「The Return – 集結」 (Shuuketsu)
Marvel and Madhouse Studio’s third of four collaboration projects kicks off the start of the spring season and begins with a bang, showing when Jean Grey (Hino Yurika) was manipulated by Mastermind and went out of control as Dark Phoenix. As I described in the Spring 2011 Preview, the actual story takes place a year later, when Professor Xavier (Hori Katsunosuke) summons his inactive X-Men from all around the world to deal with a new problem arising in northern Japan — a group of supremacist mutant hunters called the U-Men.
Much like the opening theme and episode titles suggest, this first showing focused on the reassembly of the X-Men and getting their leader Scott Summers, a.k.a. Cyclops (Morikawa Toshiyuki), out of the depressed state he’s in after losing his lover Jean. It also served as a bit of an introduction to the benevolent Professor X and his dream of seeing a peaceful coexistence between mutants and humans, while foreshadowing the twisted organ harvesting going on in Japan from young mutant Ichika Hisako’s (Tamura Yukari) point of view, who’s slated to become a junior member of the X-Men under the alias Armor.
For a premiere episode, it worked well as a lead-in to the plot taken from the X-Men: Legacy comics, and allowed me to get accustomed to the new character designs. Unlike the Wolverine anime that came before it, X-Men has a much more American style to it, most notably in the smaller eyes even for female characters like Storm (Hisakawa Aya), and the big burly stature of male characters, Beast (Tanaka Hideyuki) and Wolverine (Koyama Rikiya). Wolverine looks and behaves more like a beast, so it’s taking me a while to get used to it coming fresh off of the Wolverine anime. He’s much more like I’ve known him to be, though I still think they’re overdoing his temper a bit. I suspect it’s to help emphasize the love/hate relationship he has with Cyclops, some of which we saw this very episode. As for Professor X, the old wise man voice that Katsunoke portrays him with is the exact same one he used as the grandfather in the Mokke anime, so I can’t help but be reminded of the latter every time I hear him speak.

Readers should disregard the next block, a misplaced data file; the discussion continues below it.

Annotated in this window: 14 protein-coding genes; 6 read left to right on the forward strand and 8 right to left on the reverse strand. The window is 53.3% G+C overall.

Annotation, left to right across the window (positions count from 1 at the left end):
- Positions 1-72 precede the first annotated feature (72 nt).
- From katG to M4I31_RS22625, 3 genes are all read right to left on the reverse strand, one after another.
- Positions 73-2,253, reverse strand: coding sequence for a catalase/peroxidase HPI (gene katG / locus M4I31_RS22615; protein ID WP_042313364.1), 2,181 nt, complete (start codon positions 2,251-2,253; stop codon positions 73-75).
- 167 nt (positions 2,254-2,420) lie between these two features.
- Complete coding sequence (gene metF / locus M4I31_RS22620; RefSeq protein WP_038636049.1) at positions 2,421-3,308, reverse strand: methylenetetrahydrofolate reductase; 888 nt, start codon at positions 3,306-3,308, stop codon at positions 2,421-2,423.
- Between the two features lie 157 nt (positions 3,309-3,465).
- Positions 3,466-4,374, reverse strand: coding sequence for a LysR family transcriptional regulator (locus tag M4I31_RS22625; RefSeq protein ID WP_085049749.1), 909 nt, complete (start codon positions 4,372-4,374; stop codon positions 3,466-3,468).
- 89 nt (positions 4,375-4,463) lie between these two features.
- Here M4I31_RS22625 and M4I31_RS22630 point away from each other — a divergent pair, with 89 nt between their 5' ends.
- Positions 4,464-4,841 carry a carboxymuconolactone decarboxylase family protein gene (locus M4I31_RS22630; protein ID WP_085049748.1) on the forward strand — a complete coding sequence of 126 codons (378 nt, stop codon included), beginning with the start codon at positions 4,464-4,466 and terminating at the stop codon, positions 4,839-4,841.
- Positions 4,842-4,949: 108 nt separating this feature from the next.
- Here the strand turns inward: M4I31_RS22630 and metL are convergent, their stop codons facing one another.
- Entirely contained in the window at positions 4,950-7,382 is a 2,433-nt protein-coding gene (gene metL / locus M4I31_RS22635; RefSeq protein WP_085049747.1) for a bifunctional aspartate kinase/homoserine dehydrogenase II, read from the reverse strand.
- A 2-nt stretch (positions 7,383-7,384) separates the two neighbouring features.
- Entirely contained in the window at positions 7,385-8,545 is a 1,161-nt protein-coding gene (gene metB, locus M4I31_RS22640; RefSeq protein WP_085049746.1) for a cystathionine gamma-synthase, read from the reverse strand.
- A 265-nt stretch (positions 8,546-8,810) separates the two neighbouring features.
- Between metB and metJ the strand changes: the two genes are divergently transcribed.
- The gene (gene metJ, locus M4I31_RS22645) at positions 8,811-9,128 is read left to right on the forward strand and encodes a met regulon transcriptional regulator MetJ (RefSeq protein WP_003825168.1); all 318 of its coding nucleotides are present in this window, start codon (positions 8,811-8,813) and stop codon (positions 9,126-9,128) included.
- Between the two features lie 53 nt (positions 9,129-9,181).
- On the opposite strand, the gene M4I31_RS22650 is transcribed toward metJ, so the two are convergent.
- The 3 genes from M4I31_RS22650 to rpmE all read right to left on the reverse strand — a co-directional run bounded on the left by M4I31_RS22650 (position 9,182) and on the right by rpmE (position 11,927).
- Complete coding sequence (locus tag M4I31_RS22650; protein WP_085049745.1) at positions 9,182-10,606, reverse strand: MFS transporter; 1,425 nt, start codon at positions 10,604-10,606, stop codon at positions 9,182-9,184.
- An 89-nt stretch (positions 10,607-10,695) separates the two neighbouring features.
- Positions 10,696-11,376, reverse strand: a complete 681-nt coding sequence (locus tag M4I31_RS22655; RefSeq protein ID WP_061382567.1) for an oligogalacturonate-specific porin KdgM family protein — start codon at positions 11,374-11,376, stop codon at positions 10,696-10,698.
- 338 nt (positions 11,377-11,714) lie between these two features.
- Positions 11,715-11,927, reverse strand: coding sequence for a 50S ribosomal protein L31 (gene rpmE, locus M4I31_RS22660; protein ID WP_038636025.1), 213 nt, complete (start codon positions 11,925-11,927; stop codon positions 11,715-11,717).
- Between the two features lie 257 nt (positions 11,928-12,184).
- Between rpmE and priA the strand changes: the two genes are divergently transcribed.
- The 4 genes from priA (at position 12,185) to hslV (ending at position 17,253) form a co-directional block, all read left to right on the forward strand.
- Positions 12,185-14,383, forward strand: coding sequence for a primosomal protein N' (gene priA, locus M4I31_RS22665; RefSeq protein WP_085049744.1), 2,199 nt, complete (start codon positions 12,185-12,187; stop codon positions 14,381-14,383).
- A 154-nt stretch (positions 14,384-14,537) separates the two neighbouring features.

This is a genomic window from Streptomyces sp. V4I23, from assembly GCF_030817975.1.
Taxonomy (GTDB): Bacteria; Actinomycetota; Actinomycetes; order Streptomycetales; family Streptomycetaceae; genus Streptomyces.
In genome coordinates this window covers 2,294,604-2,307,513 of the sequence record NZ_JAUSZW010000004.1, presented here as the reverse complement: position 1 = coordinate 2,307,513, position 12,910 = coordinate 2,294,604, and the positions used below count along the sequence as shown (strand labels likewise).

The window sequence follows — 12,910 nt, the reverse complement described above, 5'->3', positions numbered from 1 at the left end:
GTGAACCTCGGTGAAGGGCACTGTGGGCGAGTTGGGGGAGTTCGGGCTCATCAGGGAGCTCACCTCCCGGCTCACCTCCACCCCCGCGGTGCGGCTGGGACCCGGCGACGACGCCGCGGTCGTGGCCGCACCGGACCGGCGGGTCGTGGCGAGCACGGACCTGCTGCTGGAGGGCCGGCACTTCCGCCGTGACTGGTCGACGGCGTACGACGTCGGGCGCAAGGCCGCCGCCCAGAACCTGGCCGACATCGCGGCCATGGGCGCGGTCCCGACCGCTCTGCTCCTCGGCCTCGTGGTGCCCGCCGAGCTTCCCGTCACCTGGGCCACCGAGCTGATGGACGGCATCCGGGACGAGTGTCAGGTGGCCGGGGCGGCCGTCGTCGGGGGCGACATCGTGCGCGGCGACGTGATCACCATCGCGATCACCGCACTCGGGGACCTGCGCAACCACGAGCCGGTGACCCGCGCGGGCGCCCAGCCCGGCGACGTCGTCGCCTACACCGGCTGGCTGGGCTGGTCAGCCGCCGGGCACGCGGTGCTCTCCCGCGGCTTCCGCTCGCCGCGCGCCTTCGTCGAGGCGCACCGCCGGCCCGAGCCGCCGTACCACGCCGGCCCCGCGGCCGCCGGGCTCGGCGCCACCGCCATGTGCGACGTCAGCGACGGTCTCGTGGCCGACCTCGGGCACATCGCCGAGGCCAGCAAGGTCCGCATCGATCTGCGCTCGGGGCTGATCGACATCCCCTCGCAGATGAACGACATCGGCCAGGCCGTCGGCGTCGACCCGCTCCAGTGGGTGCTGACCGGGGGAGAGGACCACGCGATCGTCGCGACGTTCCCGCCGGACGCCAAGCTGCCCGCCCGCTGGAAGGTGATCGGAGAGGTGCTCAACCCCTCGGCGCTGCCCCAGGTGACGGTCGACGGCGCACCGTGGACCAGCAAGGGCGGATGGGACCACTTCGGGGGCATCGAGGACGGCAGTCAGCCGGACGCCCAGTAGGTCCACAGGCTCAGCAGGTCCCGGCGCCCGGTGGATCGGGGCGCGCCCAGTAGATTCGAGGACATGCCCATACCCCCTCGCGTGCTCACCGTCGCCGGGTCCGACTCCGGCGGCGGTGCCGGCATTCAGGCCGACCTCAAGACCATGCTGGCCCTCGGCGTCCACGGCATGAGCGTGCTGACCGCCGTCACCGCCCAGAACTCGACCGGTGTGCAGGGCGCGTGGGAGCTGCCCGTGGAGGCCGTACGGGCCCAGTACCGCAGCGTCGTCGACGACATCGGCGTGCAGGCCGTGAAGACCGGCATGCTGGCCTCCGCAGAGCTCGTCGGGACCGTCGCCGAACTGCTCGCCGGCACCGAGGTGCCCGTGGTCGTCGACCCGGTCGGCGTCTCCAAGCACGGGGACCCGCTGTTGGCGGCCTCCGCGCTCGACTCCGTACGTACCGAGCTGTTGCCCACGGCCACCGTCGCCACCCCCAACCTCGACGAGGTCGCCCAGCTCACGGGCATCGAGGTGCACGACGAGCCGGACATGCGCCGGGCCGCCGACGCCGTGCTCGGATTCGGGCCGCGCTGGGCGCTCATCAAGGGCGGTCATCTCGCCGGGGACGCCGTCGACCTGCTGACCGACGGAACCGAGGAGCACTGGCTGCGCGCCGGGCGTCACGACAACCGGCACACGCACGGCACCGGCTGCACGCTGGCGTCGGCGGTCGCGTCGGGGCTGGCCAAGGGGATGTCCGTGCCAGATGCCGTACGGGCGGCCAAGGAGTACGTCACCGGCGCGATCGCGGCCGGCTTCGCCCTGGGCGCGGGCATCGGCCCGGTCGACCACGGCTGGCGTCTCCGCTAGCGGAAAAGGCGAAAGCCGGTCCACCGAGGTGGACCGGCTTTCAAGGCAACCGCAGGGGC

If not for the Japanese voices, this latest collaboration project can barely be perceived as anime, which may be intentional since the idea was to dub these shows and bring them stateside from the very beginning. Admittedly, I’m actually a bit torn over the change though. For canonical sake, it’s always nice to see something adhere to the original material, but part of the appeal of these projects (at least for me) was how they put a Japanese anime spin on American superheroes. However, given that I’ve already got a good taste of that from the Wolverine adaptation, I’m quite content with seeing how a much more faithful X-Men one turns out.